Diana Lambdin Meyer
Conjuring up my best Cowardly Lion, I closed my eyes and whispered over and over, “I do believe in ghosts, I do believe in ghosts.”
The thing is, I don’t really believe in ghosts, but if I did, there would surely be no better place to find them than during a Paranormal Investigation Tour of the abandoned buildings of the former Odd Fellows Complex, now known as the Belvoir Winery, in Liberty. It's also now home to The Inn at Belvoir Winery, which serves both as a luxurious place to stay and an elegant setting for events.
I was told a positive attitude toward ghosts increases their willingness to appear, thus my Cowardly Lion incantation. At any rate, I love exploring history, and I'm always up for a good story.
A thunderstorm had just moved through, shrouding the dilapidated buildings with an unearthly mist as about 15 of us, flashlights in hand, left the warm, well-lit, fully renovated administration building to trudge into the unknown.
The Odd Fellows, a benevolent organization, operated an orphanage, hospital and old folks home here starting in 1900. During WWII, German POWs were housed in some of the buildings. Another was rented out by the state as an insane asylum.
By the early 1990s, the facility closed permanently. Vandals, along with Missouri weather and Mother Nature, have done their damage. Most windows are broken, and staircases have collapsed on themselves. Dust and debris cover abandoned wheelchairs.
Disconnected light bulbs swing by frayed wires from sagging ceilings. Trees and vines grow through windows and doorways. For those in search of a scary, unnerving place, it just doesn’t get any better than this.
Our first stop was a former underground storage facility and storm shelter. Through their frequent visits, Keith Ross and his team at Paranormal Research Investigators have become acquainted with the spirit of a child they call Matthew who often plays there.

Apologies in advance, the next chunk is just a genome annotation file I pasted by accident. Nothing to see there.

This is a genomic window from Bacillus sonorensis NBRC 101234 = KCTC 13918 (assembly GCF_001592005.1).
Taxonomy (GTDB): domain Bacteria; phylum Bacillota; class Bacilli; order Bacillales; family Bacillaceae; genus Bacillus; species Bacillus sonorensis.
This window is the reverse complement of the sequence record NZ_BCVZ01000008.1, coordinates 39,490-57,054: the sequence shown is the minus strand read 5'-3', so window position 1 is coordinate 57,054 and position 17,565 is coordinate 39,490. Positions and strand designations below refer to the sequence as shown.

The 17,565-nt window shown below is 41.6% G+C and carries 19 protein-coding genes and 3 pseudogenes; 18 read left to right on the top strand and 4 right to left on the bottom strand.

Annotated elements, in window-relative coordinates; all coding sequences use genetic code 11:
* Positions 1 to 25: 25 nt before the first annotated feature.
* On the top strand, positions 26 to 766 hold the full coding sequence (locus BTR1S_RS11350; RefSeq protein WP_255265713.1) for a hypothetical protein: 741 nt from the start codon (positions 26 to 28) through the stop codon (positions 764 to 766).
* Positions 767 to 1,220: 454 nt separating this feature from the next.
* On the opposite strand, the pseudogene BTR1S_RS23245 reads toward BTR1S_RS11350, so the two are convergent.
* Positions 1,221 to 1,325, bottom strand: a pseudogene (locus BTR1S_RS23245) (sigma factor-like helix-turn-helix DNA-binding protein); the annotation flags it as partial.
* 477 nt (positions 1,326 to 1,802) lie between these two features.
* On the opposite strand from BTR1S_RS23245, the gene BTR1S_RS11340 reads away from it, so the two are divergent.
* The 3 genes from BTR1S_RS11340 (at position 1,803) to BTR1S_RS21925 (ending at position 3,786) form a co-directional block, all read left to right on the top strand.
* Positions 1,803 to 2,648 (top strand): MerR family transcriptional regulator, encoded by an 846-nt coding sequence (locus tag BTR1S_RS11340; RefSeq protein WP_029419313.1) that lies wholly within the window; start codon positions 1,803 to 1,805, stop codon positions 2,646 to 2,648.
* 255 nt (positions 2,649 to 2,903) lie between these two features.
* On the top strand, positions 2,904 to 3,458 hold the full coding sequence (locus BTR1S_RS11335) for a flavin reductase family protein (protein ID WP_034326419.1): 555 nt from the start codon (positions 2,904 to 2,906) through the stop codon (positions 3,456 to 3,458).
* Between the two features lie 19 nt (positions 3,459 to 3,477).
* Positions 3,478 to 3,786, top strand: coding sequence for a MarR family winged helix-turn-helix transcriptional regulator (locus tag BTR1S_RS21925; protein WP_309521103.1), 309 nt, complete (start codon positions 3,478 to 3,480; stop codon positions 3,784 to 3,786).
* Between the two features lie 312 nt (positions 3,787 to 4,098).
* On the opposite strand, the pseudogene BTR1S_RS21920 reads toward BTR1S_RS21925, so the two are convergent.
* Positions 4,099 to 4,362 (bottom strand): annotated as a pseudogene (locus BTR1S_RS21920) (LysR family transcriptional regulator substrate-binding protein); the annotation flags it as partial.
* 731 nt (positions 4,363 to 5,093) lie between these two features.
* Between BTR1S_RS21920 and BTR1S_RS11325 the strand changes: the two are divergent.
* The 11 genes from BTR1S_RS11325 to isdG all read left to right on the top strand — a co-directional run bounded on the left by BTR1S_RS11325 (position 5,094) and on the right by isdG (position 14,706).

Members of our group held K-II Electronic Magnetic Sensors, little devices that look like a TV remote control but have a variety of colored lights that flash when a ghost is nearby. Other devices help translate the energy of the spirits into words that we mere mortals might understand.
“Matthew, will you come out and play?” called one of the investigators.
The controls began to light up and noise blurted from the audio equipment. Matthew was in the room and, if the sounds were to be believed, he brought a friend named Mark.
After about 45 minutes, Matthew and his playmate moved on and the lights no longer flashed. We went on to the former nursing home to see if we could locate Dorothy, an elderly woman who often complains that she hasn’t received her medicine in days.
The investigation continued until 2 a.m. with visits to several other buildings, including the morgue. When it was all over, my friend Linda and I agreed that we loved learning about the history of the old buildings and appreciated the company of enthusiastic, engaging people.
Even after the investigation, neither of us believes in ghosts, but we do believe in trying new things, keeping an open mind and always having a good time.
In that sense, we accomplished our mission.